This welcoming speech to the parents of the Boston Conservatory freshman class in 2004 by Karl Paulnack still rings true. It is a moving explanation of how music and the arts are essential to our lives and part of our basic human needs.
The recent announcement that one, count it, one Sunshine Coast arts organization received a Community Gaming Grant in the most recent round of Arts, Sports & Tourism grant applications really got my attention. In addition, that single grant was for the grand sum of $630.
My previous column provided some consideration by three conversation partners of some of the definitions they use when thinking about sustainability in the arts. This column is about funding, who wants it, or not, and how funding the arts is considered by my conversation partners. Quite a bit has changed since I first drafted this column in late July. The ground continues to shift under our feet.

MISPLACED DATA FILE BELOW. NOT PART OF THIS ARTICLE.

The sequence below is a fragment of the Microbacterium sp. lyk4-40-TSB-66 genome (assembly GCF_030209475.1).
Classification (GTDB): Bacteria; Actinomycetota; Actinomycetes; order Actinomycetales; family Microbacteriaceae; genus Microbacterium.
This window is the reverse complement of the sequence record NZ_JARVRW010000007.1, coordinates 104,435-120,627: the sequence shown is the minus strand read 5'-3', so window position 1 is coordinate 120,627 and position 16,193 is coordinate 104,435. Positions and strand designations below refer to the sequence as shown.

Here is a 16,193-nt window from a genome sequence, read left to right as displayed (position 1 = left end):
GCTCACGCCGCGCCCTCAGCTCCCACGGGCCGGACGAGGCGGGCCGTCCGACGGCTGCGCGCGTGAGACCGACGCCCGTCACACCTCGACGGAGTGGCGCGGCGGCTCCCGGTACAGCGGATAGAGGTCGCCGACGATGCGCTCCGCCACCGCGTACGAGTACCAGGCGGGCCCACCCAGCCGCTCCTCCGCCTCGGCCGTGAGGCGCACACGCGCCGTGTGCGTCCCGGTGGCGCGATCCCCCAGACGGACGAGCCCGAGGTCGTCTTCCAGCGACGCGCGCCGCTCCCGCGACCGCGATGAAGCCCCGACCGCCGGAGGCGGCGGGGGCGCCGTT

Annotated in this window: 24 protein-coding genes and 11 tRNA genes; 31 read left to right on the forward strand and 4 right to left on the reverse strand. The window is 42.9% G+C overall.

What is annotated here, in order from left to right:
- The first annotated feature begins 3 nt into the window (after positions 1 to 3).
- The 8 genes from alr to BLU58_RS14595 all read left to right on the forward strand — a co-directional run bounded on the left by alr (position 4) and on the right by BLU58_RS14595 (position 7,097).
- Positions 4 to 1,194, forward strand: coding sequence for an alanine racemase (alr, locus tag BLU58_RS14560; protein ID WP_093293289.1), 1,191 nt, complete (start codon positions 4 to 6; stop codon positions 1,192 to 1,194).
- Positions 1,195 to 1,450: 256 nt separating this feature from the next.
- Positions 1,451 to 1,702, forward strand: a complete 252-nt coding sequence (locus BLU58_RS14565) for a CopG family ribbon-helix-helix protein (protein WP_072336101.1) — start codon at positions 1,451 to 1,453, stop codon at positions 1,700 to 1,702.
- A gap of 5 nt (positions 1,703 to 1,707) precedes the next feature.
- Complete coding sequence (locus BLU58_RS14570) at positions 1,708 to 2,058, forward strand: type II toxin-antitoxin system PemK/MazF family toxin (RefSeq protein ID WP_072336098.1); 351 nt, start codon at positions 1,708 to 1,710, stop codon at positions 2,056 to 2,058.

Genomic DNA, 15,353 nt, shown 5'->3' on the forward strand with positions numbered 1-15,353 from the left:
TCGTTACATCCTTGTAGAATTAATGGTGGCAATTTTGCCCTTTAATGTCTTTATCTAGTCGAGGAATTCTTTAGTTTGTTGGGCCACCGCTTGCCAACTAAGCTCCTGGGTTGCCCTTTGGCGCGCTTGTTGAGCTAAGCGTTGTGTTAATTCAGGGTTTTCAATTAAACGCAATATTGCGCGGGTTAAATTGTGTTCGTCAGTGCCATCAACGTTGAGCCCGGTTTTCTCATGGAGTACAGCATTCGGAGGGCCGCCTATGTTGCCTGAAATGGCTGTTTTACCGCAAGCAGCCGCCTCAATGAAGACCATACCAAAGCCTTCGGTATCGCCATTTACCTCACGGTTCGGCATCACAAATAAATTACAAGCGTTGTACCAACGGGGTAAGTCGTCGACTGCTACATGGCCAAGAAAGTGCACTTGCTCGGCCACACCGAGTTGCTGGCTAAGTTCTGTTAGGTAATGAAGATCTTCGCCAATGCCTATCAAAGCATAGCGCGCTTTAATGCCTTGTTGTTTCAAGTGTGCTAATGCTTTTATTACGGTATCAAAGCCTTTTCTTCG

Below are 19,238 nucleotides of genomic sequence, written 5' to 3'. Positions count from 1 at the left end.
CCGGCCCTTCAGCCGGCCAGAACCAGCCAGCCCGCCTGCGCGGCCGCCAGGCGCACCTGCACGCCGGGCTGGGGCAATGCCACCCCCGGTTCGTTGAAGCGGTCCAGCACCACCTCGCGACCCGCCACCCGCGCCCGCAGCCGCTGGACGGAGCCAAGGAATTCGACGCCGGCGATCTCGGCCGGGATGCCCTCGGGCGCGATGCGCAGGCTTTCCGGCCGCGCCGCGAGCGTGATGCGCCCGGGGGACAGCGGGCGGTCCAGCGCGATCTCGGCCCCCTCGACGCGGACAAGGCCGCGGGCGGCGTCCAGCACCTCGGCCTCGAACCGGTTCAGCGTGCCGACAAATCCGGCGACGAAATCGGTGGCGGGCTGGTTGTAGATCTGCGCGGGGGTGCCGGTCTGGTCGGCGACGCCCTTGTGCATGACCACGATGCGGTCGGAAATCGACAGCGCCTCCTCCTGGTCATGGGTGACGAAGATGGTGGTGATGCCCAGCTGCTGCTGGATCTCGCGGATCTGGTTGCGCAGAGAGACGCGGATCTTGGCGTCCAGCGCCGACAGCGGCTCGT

I have had many conversations during the past two weeks about sustainability in the arts. Three conversations focussed on definitions of sustainability for the arts, what does the present look like, and a glimpse or two of the future.